This experiment is a combination of two other BioWall applications:
Life and Loops. In a game of life environment, the visitor
can induce birth of cells which allow the emergence of self-replicating
This application is the combination of two other ones: Life and
Loops. The emergence of the minimal 2x2 self-replicating loop occurs
in a Game of Life environment. On the BioWall, this emergence is
implemented as a uniform two-dimensional Life/Loop cellular automaton,
where each cell is made up of a Life state machine and a Loop state
The Life machine requires a nine-neighbor environment with a dead
state and a living state per cell. The state of the machine at the
next time-step depends on the number of neighboring cells that have
a current living state (Figure 1).
Figure 1: Motifs from the Life environment.
The Loop machine requires a five-neighbor environment with 16
states per cell. The transition rules of the machine define a minimal
2x2 loop that remains idle without external input. When the user
activates one of the four cells of the idle loop, a self-replication
process or a self-destruction process takes place (Figure 2).
Instructions for use
Figure 2: The idle cycle of the loop and the surrounding cells in the Loop context.
In the BioWall implementation, the two-dimensional cellular space
is initialized as an empty Life environment where the user can induce
birth of cells by physically touching them. The rules of the Life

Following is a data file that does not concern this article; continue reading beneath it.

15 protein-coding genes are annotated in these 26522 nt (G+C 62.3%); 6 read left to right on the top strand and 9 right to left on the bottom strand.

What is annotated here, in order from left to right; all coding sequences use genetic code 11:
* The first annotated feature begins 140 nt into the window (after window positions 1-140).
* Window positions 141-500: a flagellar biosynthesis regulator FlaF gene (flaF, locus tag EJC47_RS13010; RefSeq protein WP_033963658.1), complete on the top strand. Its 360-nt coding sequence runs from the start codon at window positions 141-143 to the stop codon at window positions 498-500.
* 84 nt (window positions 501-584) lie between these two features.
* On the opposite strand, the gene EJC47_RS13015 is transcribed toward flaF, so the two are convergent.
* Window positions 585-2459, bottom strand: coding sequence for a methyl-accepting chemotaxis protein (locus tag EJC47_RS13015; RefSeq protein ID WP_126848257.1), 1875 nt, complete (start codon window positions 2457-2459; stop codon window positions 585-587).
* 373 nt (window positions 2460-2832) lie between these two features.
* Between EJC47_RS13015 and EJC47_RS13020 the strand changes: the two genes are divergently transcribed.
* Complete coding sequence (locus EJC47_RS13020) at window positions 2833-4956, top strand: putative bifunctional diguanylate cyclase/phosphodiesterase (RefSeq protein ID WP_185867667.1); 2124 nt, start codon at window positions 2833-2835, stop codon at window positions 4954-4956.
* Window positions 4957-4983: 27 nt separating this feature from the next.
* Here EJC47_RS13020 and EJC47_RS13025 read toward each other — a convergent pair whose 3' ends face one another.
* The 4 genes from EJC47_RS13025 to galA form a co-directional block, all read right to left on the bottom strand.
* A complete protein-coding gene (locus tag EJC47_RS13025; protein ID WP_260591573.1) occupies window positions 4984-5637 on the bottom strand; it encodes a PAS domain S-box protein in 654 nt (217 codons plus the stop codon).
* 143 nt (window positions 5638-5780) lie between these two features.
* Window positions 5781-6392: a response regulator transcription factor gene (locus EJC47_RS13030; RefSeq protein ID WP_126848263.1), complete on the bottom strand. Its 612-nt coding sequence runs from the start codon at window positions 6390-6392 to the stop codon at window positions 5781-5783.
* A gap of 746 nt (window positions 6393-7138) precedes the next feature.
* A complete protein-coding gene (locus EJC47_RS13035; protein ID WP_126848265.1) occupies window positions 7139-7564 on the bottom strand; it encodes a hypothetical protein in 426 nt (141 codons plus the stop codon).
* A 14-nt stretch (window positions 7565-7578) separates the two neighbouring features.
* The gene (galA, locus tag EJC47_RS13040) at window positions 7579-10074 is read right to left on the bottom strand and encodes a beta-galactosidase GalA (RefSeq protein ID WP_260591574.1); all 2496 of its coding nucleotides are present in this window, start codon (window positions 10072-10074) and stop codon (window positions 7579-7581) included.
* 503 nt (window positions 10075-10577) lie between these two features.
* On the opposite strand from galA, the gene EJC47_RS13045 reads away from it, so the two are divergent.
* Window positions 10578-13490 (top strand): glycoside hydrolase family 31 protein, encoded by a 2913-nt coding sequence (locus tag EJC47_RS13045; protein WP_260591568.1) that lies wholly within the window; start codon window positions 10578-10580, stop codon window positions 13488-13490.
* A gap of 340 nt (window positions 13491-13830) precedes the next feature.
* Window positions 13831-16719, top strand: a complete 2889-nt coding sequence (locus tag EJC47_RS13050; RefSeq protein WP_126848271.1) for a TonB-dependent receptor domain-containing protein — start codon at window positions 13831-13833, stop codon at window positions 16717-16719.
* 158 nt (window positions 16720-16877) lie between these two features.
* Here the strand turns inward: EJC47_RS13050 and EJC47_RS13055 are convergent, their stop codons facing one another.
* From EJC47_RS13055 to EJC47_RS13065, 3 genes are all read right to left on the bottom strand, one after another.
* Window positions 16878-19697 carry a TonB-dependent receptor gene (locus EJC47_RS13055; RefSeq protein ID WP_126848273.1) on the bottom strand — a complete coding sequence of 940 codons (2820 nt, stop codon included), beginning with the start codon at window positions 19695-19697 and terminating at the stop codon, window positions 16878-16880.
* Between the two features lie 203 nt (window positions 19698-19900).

application are in use and motifs like squares, blinkers or gliders
In the Life environment, each living cell presents
randomly one of the idle loop states at each time-step. The context
switch between Life and Loop happens when a square block of four adjacent
cells detects one of the four configurations of the idle loop . Depending on the absence or presence of surrounding loops, the
physical activation of the idle loop induces a self-replication (Figure
3) or self-destruction process (Figure 4). While performing these
processes, the cellular space colonized by replication shifts to the
Loop context and the cellular space freed by destruction returns to
the Life context.
Figure 3: The self-replication process of the loop and the Loop context.
Figure 4: The self-destruction process of the loop and the Loop context.
For further information
- A.Stauffer, M.Sipper. "Emergence of Self-Replicating Loops
in an Interactive Hardware-Implemented Game-of-Life Environment",
in S. Bandini, B. Chopard, M. Tomassini, Eds., Cellular Automata,
5th International Conference on Cellular Automata for Research
and Industry, ACRI 2002, volume 2493 of Lecture Notes in Computer
Science, Springer-Verlag, Berlin, 2002, pp.123-131.